Tuesday, February 23, 2010

The strange case of the prisoner of St Trinian's

Not long after Searle celebrated his last milestone decade this article by Miles Kington appeared in the Independant:

'RONALD SEARLE turned 80 years old not so very long ago, and his biographer Russell Davies was asked on Radio 4's Front Row to sum up Searle's reputation today.  His reply was blunt.
Searle has two reputations, he said. One is the reputation he enjoys on the continent, where he is considered to be a very fine artist who has long ago outgrown his roots as a cartoonist.
The other is the reputation he has in Britain, where he is still remembered chiefly as the person who invented the girls of St Trinian's. Not many people, he said, know anything about what he has done since then ­ and that was 50 years ago!

I felt quite proud at that moment, because I knew at least one thing he had done since then. It was a cover for a book of mine, a selection of translated pieces of the French humorist Alphonse Allais. I could think of other things Searle had done since then ­ books, prints, paintings, illustrations ­ and I had even read the life of Searle by Davies, so I could remember vividly his account of how deeply Searle came to hate the whole St Trinian's trap.

He had first started drawing the girls in the mid 1940s, and 10 years later already felt imprisoned in their success. It's not uncommon for cartoonists to be stereotyped (Thelwell's girls on ponies, Giles's family and Granny) but they usually accept their fate and the money that goes with it.

Searle rebelled. At first he rebelled by sharing the load with someone else. When humorist Timothy Shy (real name DB Wyndham Lewis) suggested to Searle that he, Shy, should write an entire novel set at St Trinian's, Searle agreed quickly; it meant that he wouldn't have to think of any new ideas, just illustrate Shy's ideas. The book, The Terror of St Trinian's, came out in 1952, dedicated, rather unexpectedly, to Max Beerbohm, and did very well, but Searle was still determined to kill the girls off, and did so in 1953 in a book called Souls in Torment. In this book there was a last helping of St Trinian's drawings, labelled clearly "ST TRINIAN'S 1941-1953", in which Ronald Searle explained that the school had been blown up by nuclear experiments and would not be reappearing in his drawings ever, ever again.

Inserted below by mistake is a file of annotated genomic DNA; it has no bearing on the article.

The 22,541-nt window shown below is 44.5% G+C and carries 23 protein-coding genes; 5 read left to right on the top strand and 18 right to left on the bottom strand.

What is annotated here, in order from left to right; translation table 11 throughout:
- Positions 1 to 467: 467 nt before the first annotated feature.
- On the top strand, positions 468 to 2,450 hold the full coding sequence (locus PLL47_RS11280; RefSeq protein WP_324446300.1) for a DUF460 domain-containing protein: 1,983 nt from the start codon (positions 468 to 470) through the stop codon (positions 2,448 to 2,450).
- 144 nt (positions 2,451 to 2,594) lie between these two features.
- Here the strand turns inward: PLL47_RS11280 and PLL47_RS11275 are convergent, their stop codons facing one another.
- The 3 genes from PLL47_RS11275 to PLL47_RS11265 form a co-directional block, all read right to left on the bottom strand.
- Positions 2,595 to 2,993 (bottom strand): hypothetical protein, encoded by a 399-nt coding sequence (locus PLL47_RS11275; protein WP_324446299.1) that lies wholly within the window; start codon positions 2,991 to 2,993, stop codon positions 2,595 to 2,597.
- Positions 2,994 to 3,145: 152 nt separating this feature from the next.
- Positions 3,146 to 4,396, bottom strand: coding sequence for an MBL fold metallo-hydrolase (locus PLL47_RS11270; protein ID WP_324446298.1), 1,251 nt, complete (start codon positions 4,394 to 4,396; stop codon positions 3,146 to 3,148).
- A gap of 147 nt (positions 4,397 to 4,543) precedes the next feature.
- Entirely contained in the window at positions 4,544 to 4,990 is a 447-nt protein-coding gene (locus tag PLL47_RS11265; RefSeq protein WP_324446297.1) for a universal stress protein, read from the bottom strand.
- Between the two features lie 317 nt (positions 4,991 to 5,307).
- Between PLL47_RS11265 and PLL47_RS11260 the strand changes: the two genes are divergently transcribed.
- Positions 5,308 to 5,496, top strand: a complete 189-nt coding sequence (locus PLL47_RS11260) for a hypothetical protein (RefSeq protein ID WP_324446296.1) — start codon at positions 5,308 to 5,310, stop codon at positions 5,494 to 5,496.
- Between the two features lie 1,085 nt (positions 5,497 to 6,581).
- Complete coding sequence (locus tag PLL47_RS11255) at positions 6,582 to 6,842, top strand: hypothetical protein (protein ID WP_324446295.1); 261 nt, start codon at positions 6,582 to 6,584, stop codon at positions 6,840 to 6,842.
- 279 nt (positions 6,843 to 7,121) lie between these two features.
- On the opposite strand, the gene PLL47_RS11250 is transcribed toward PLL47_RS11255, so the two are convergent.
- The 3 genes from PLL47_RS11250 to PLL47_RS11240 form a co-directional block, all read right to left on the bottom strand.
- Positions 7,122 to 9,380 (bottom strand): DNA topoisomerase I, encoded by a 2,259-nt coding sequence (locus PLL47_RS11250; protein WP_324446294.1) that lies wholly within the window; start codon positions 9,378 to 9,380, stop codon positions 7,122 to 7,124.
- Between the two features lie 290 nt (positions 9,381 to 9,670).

Searle kept his word (unlike Conan Doyle with Sherlock Holmes), and there St Trinian's might have ended had it not been for the first St Trinian's film, which appeared the following year, and with which Searle had nothing to do. How he must have cursed this spectre clambering out of the grave! Never mind ­ he got on with his life, and other people got on with making increasingly feeble St Trinian's films, which had so little to do with Ronald Searle that they are not even mentioned in Russell Davies's biography.

Why am I mentioning all this? Well, because it would have been nice to say that when Searle turned 80, there were some celebrations over here. But apart from Russell Davies's little spot on Front Row, I noticed nothing. Was it really true that we British thought that there was no life in Searle beyond St Trinian's?

Then, last week, at last, I spotted a programme with the word Searle in the title, on Radio 4.
Alas, it was called Searle's Girls.
Alas, it was about nothing more or less than the girls of St Trinian's.
I listened to it, on the off chance that it was better than it sounded.
Alas, it was even worse.
Searle was barely mentioned. Oh, yes, we heard the story of how he started the drawings in the war, in and out of Jap POW camps, but almost immediately the film St Trinian's took over, and most of the programme was a gushing tour by Annabel Giles of endless clips from the increasingly dreadful St Trinian's films which would have been incomprehensible if you had never seen them, and which left you with the impression that Alastair Sim was somehow a lot more important than Ronald Searle.

Nothing that I have mentioned in this piece found its way into the programme. No mention of any of Searle's books, no mention of the novel by Timothy Shy, no mention of Searle's hatred of his monsters, no mention of the fact that Searle never did more than a couple of dozen Trinian's drawings and had purposely destroyed the school long before the first film came out.

Still, look on the bright side. It means there is still room for someone to do a decent programme on Ronald Searle.'

Miles Kington, The Independant Monday, 14 May 2001

Since then there has been one decent film on Searle-LionTV's 'Searle's Progress' presented by cartoonist Martin Rowson.
Films on Searle are difficult to track down.  Lion TV refused me permission to screen 'Searle's Progress' at the CTN-X animation festival in November. The BBC archive wouldn't grant me access to the 1975 Omnibus documentary 'A Step In The Jungle'.  On my last visit with Searle he dug out his old vhs copy & we watched it together.
There are films on Searle buried away in the archives of French and German TV companies too.
Searle told me that a French film-maker hopes to make a definitive documentary but is struggling to find funding.


Peter said...

A very interesting article, Matt.
Thanks also for providing the link to The Times article which was even more illuminating.

I hope we can toast Mr. Searle's 90th with Beetles bubbly - interesting to read that Searle won't speak to him. I can guess why.

Matt J said...

That could be mis-interpreted though- They've never met in person & Searle doesn't have a phone so I guess the occasion to speak doesn't arise. . .